Graveyards of the living
Driving through rural areas of Upstate New York, one of the more prominent, and surreal architectual feature is the self-storage facility. Long and low, windowless with row upon row of rolling metal doors, they hover at the edge of rural communities like graveyards.
I remember as a small child asking my mother what those strange buildings were for. "For people to store things, honey." I gave my typical response to any answer: "Why?" Out of the thousands of 'whys?' that I asked between age 4 and 10, I remember this answer better than any: "Because sometimes people have to move away from their homes but can't take everything away from them, so they rent one of those to keep their things in."
It's amazing the effect that such a trivial comment can have upon a child. While today I know that the self-storage industry (led by the mighty Public Storage, with 1400 facilities across the nation) has many uses, but in my imagination every one of those empty doorways represents someone who has gone.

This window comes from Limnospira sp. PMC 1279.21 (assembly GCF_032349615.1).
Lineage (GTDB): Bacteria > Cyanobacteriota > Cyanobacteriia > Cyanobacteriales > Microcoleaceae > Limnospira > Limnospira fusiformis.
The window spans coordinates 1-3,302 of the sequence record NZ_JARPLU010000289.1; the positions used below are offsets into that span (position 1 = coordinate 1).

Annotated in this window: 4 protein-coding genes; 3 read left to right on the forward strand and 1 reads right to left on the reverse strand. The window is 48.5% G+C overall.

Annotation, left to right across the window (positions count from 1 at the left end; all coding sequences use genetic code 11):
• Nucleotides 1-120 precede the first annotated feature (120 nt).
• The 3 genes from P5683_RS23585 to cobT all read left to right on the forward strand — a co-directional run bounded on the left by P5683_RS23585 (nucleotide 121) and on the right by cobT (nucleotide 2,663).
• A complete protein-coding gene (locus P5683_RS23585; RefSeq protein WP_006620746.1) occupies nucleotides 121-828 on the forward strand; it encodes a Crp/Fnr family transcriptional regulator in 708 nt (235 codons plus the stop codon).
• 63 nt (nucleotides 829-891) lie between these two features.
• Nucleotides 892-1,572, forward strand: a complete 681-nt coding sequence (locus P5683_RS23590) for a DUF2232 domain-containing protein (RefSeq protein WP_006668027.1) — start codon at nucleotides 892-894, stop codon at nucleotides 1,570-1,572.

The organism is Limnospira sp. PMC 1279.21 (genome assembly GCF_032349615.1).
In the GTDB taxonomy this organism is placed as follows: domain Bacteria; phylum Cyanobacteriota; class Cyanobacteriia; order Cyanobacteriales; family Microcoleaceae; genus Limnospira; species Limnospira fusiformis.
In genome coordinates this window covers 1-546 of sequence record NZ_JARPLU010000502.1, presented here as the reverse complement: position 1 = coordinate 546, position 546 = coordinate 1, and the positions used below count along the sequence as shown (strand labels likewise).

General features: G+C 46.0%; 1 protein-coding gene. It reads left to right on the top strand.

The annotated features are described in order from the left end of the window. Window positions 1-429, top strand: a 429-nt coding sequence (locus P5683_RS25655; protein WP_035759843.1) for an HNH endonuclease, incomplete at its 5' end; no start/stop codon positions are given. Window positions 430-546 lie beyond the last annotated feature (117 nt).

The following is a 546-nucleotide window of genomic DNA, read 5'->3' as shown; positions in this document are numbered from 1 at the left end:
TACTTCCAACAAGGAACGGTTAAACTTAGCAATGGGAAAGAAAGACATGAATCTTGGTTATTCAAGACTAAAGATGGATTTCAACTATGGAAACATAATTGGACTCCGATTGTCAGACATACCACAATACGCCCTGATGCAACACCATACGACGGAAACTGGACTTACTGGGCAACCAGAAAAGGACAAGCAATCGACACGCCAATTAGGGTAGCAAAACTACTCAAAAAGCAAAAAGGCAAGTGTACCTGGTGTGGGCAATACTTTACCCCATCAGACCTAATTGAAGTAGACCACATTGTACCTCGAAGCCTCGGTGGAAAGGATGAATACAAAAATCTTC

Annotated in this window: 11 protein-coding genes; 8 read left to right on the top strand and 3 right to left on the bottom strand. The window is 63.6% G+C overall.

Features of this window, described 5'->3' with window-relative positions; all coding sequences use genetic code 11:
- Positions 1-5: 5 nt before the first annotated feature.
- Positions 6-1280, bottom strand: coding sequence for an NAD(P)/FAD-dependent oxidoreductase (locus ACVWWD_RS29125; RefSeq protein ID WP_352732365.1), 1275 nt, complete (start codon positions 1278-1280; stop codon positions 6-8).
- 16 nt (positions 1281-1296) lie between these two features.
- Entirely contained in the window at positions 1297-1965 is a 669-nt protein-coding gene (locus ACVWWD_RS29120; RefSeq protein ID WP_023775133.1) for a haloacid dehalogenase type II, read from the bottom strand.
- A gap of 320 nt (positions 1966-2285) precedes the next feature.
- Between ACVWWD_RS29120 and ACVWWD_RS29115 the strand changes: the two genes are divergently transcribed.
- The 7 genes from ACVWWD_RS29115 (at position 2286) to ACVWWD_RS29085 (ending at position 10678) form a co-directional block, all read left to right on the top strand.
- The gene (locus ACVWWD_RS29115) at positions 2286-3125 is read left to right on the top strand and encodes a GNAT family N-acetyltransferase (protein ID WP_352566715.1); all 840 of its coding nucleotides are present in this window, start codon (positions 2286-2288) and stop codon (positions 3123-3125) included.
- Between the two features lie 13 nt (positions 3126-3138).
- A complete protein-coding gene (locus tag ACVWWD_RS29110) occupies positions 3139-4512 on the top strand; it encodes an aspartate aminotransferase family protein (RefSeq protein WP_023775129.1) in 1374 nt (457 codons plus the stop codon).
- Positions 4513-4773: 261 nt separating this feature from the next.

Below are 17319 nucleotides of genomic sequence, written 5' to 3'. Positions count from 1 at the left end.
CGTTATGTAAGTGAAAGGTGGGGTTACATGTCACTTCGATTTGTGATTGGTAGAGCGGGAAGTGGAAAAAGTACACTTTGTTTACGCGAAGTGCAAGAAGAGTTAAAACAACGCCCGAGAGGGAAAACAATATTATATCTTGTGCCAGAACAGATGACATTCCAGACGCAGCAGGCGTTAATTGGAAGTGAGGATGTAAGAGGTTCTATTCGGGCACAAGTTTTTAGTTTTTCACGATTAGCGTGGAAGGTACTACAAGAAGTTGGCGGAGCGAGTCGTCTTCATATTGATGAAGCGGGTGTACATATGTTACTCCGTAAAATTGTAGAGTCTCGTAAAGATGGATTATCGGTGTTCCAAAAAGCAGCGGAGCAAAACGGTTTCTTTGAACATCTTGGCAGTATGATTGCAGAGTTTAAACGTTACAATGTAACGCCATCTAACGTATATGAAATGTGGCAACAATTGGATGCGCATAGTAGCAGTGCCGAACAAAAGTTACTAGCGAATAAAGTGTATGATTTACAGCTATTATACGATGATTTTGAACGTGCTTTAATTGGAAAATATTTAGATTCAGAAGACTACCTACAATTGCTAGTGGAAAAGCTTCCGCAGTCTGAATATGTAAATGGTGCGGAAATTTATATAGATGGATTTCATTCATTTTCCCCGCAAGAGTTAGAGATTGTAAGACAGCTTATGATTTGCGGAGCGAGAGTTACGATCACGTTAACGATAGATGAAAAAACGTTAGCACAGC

I can't help it, but when I drive by those long rows of buildings they come to represent my friends far away - John, Hammie, Ryan, Lindsey, Dan or one of the many others - those who left for places more exciting away to the south or west, or perhaps just a place where they can get a decent job. They left their home, but when they did, they left a piece of themselves there; like grandma's furniture that can't be fit in the UHaul, but is to precious to sell, memories of them linger here.
Sometimes they return, to open up the rolling door and dust off the family china set. Other times they linger elsewhere and back here, at home, paying the self-storage rent becomes less and less important until finally, that cubicle is emptied. To be filled by another. Like tombstones without names, for me, every self-storage unit marks the passing of a friend.